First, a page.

Livestock is the single largest user of land resources in the world, as the land used for the production of feed represents almost 80 percent of our planet’s total agricultural land – according to the Food and Agricultural Organization of the United Nations. Beyond just land usage, production of these crops is a major contributor to global pollution, and is often tied to significant deforestation and biodiversity loss.
Unfortunately, as the world’s population grows – estimated to exceed 9 billion by 2050 – demand for livestock will only increase. But a possible solution to this large-scale problem may come in a small-scale form. A recent study in Environmental Science & Technology postulates that bacteria could be used to efficiently produce large amounts of microbial proteins, which may actually be able to replace some of the crops currently grown to feed livestock.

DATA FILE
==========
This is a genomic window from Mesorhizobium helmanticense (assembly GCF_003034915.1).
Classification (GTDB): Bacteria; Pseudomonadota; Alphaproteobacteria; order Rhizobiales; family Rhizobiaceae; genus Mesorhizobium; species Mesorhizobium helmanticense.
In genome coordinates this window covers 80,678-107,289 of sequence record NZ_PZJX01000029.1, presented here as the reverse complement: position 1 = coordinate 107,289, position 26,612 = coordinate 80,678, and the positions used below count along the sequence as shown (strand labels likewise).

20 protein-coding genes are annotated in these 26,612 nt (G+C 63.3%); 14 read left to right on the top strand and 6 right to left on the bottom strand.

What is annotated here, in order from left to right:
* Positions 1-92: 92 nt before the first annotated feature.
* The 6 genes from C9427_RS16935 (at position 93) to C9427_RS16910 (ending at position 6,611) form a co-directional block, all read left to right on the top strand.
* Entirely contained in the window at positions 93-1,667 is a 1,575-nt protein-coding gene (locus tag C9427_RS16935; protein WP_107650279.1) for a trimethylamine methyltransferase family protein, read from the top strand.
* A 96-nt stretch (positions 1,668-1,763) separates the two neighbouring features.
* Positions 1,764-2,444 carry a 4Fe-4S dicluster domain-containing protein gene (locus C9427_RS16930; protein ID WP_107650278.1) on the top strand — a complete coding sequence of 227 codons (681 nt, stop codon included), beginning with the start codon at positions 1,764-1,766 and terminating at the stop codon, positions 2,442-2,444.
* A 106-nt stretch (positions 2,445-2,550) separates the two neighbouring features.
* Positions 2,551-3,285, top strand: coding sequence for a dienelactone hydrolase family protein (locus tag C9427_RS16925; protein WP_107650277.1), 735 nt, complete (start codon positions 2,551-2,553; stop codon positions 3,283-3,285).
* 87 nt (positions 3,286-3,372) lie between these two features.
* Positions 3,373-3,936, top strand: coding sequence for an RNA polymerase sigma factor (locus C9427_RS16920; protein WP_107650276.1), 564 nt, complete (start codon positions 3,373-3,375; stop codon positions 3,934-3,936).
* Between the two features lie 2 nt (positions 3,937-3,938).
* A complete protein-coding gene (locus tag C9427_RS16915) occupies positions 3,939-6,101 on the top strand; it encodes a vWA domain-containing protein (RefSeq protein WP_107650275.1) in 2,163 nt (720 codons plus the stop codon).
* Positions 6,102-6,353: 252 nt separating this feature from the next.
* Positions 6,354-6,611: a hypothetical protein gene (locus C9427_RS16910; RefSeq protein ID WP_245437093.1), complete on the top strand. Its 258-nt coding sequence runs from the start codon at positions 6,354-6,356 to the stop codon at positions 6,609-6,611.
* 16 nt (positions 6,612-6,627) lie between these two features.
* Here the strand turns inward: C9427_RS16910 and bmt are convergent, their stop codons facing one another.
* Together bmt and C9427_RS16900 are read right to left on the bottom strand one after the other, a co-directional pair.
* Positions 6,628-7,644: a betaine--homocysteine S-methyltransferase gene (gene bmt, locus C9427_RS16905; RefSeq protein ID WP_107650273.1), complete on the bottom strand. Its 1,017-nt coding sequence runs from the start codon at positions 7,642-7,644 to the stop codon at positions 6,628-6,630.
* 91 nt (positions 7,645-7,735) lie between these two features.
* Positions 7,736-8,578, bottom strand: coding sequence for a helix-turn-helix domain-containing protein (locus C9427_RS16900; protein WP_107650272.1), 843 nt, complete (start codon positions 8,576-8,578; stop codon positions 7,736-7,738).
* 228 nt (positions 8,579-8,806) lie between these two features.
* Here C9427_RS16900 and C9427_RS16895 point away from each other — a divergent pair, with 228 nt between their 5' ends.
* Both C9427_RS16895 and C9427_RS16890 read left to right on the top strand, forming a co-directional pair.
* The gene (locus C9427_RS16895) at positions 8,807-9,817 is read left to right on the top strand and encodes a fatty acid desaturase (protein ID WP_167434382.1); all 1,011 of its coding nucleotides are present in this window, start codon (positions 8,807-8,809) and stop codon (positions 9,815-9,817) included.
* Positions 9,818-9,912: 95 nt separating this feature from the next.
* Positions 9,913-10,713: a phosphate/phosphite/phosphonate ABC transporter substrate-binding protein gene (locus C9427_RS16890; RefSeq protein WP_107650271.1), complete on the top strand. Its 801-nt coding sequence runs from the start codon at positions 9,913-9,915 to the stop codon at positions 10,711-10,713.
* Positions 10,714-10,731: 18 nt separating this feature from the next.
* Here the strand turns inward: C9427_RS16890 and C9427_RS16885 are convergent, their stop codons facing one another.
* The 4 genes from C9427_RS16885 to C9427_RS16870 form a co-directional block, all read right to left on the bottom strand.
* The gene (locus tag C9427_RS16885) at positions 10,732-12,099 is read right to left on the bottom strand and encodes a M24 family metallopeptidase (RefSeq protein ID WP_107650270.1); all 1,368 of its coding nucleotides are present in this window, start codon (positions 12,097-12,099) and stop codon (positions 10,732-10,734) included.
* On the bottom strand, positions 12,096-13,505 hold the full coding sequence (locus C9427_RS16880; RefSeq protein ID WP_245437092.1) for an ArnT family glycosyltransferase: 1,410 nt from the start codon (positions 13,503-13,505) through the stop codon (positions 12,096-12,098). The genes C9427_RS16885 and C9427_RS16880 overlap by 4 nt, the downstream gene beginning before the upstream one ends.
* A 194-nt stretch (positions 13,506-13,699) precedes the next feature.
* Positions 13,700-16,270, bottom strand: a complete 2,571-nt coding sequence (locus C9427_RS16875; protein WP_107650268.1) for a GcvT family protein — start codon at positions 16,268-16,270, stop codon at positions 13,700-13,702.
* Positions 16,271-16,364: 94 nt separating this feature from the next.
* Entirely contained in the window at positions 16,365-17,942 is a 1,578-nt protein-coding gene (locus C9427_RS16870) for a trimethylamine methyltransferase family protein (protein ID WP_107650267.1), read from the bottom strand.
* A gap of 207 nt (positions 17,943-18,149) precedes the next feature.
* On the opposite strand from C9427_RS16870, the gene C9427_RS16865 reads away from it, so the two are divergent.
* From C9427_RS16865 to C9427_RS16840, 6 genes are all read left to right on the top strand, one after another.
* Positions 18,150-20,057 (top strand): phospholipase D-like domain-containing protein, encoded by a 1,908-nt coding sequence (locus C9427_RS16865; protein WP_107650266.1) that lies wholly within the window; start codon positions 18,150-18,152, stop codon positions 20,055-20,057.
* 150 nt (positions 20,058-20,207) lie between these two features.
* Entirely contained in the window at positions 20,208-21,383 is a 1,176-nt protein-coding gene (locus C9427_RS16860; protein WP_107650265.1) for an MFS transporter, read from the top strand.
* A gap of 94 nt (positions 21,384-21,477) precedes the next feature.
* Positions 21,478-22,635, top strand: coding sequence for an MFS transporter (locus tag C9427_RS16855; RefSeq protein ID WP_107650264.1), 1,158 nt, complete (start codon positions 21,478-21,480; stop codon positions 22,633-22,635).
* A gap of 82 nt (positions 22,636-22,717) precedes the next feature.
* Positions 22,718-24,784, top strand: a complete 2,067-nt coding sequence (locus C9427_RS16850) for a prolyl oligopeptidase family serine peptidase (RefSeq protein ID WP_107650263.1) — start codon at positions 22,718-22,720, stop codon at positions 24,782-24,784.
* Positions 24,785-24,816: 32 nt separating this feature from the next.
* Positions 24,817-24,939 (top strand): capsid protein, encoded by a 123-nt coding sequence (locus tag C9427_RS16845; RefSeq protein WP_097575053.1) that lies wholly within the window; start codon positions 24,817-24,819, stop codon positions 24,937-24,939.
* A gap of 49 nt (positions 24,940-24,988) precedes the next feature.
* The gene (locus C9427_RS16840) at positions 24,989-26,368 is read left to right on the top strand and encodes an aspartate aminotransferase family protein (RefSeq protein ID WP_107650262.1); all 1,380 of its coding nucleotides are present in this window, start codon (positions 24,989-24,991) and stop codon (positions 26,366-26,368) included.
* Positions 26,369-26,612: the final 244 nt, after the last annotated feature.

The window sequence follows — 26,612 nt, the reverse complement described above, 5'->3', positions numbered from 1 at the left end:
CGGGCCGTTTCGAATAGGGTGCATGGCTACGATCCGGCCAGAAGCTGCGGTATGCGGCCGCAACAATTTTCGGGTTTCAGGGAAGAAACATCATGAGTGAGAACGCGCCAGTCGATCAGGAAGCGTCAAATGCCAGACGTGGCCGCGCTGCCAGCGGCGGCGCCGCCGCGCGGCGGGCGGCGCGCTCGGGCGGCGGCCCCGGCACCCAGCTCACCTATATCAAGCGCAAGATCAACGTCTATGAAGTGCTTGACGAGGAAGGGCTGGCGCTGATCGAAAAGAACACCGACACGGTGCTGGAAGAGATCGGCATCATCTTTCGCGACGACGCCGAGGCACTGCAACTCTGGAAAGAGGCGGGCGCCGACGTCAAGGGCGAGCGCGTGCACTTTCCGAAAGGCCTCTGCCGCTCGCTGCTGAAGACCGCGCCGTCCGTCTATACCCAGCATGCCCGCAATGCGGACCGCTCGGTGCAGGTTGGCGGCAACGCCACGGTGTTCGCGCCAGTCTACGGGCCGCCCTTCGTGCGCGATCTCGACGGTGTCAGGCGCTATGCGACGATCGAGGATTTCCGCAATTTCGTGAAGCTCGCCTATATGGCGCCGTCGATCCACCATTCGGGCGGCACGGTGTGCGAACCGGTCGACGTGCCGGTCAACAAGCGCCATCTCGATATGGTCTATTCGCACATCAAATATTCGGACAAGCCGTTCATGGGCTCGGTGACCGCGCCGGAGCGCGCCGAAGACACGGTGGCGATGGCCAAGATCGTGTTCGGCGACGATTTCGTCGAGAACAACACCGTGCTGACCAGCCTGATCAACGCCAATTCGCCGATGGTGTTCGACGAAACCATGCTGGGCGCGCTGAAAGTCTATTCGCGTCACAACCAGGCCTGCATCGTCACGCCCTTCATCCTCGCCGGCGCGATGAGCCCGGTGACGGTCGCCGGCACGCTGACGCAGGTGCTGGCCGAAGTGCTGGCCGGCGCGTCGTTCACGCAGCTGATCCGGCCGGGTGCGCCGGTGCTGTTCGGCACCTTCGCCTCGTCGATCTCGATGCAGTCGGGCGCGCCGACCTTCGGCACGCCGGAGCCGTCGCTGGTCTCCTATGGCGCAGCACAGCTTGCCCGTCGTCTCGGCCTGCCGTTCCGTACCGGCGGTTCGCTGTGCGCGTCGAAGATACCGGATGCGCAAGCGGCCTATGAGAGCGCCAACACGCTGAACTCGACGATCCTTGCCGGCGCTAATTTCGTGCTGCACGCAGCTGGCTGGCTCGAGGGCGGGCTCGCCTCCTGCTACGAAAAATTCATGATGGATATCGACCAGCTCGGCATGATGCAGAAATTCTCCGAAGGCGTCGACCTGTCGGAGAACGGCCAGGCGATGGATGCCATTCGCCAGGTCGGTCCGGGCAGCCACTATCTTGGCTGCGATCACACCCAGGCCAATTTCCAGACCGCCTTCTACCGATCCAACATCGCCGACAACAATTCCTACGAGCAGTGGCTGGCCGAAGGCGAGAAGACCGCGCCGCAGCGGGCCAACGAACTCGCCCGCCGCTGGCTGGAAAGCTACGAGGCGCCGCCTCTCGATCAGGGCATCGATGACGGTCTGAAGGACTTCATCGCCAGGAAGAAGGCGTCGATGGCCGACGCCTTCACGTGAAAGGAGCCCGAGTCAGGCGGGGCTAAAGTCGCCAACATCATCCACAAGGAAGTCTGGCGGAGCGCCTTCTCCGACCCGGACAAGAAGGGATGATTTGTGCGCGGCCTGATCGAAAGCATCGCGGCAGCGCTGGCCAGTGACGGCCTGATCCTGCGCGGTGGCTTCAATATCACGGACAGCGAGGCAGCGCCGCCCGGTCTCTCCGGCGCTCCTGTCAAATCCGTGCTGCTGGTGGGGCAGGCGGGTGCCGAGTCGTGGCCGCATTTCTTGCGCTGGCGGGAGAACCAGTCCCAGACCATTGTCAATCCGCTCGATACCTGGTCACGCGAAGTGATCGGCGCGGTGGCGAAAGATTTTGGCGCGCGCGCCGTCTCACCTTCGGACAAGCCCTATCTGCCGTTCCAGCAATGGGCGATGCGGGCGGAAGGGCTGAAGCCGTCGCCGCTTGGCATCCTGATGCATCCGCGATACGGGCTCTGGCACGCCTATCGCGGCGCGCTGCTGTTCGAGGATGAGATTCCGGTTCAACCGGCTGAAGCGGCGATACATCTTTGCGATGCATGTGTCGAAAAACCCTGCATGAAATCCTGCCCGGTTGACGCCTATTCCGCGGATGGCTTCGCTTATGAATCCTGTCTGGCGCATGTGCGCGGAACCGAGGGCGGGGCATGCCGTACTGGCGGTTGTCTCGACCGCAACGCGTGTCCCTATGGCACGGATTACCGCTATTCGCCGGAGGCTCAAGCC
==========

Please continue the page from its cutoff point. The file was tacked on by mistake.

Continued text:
Microbial proteins were first produced on an industrial scale using methane in the 1970s. But with advances in technology and a growing demand, researchers Benjamin L. Bodirsky, Ilje Pikaar, and colleagues decided to analyze the long-term effects that incorporating microbial proteins may have on land use, greenhouse gas emissions, and reactive nitrogen pollution.
They performed this analysis using an advanced computer model to generate projected land-use and agricultural-production patterns. The researchers tested 48 different scenarios, which suggest that by 2050, microbial proteins produced using hydrogen and other gas feedstocks could replace 175 to 307 million tons of crop-based animal feed annually, or as much as 10 to 19 percent of conventional crop-based livestock feed protein demand.
In their study, the researchers state that this move to microbial proteins is capable of having a significant global impact. In replacing just 13 percent of the protein in feed with microbial proteins, their results project that worldwide cropland usage could be reduced by 6 percent, global nitrogen losses from croplands by 8 percent, and agricultural greenhouse gas emissions by 7 percent. Overall, it appears that pushing for microbial proteins in livestock feed would be a wise move if we want to slow down our destruction of this planet.